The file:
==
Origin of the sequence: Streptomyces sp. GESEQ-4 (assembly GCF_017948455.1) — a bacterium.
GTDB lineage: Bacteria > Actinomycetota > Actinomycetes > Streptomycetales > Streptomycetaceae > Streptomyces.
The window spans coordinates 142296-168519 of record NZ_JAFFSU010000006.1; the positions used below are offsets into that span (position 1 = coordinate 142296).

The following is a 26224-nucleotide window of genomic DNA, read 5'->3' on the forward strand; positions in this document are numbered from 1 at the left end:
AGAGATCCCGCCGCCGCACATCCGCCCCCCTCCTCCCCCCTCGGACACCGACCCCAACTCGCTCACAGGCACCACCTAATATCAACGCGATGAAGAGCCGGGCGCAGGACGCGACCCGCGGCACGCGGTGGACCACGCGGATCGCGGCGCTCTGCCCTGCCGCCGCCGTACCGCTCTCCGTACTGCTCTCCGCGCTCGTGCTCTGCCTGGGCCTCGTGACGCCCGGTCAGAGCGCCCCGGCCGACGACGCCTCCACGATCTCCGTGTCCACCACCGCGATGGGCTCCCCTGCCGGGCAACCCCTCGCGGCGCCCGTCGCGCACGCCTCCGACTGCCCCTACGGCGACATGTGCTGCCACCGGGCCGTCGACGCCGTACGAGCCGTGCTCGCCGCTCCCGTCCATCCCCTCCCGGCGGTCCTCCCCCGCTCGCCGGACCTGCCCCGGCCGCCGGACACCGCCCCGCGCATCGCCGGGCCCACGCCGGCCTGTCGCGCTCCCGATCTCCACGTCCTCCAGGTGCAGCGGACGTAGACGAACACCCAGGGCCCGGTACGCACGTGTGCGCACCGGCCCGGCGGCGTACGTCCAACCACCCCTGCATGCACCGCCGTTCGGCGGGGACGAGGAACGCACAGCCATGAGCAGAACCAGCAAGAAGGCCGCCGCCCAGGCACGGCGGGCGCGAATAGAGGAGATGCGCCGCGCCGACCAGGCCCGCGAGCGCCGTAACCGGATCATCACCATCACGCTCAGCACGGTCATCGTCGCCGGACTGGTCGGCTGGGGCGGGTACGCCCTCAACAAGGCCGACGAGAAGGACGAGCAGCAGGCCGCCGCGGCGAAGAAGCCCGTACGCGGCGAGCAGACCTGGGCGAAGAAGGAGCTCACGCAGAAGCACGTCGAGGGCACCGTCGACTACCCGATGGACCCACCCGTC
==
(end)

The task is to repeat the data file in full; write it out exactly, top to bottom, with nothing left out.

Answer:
Origin of the sequence: Streptomyces sp. GESEQ-4 (assembly GCF_017948455.1) — a bacterium.
GTDB lineage: Bacteria > Actinomycetota > Actinomycetes > Streptomycetales > Streptomycetaceae > Streptomyces.
The window spans coordinates 142296-168519 of record NZ_JAFFSU010000006.1; the positions used below are offsets into that span (position 1 = coordinate 142296).

The following is a 26224-nucleotide window of genomic DNA, read 5'->3' on the forward strand; positions in this document are numbered from 1 at the left end:
AGAGATCCCGCCGCCGCACATCCGCCCCCCTCCTCCCCCCTCGGACACCGACCCCAACTCGCTCACAGGCACCACCTAATATCAACGCGATGAAGAGCCGGGCGCAGGACGCGACCCGCGGCACGCGGTGGACCACGCGGATCGCGGCGCTCTGCCCTGCCGCCGCCGTACCGCTCTCCGTACTGCTCTCCGCGCTCGTGCTCTGCCTGGGCCTCGTGACGCCCGGTCAGAGCGCCCCGGCCGACGACGCCTCCACGATCTCCGTGTCCACCACCGCGATGGGCTCCCCTGCCGGGCAACCCCTCGCGGCGCCCGTCGCGCACGCCTCCGACTGCCCCTACGGCGACATGTGCTGCCACCGGGCCGTCGACGCCGTACGAGCCGTGCTCGCCGCTCCCGTCCATCCCCTCCCGGCGGTCCTCCCCCGCTCGCCGGACCTGCCCCGGCCGCCGGACACCGCCCCGCGCATCGCCGGGCCCACGCCGGCCTGTCGCGCTCCCGATCTCCACGTCCTCCAGGTGCAGCGGACGTAGACGAACACCCAGGGCCCGGTACGCACGTGTGCGCACCGGCCCGGCGGCGTACGTCCAACCACCCCTGCATGCACCGCCGTTCGGCGGGGACGAGGAACGCACAGCCATGAGCAGAACCAGCAAGAAGGCCGCCGCCCAGGCACGGCGGGCGCGAATAGAGGAGATGCGCCGCGCCGACCAGGCCCGCGAGCGCCGTAACCGGATCATCACCATCACGCTCAGCACGGTCATCGTCGCCGGACTGGTCGGCTGGGGCGGGTACGCCCTCAACAAGGCCGACGAGAAGGACGAGCAGCAGGCCGCCGCGGCGAAGAAGCCCGTACGCGGCGAGCAGACCTGGGCGAAGAAGGAGCTCACGCAGAAGCACGTCGAGGGCACCGTCGACTACCCGATGGACCCACCCGTC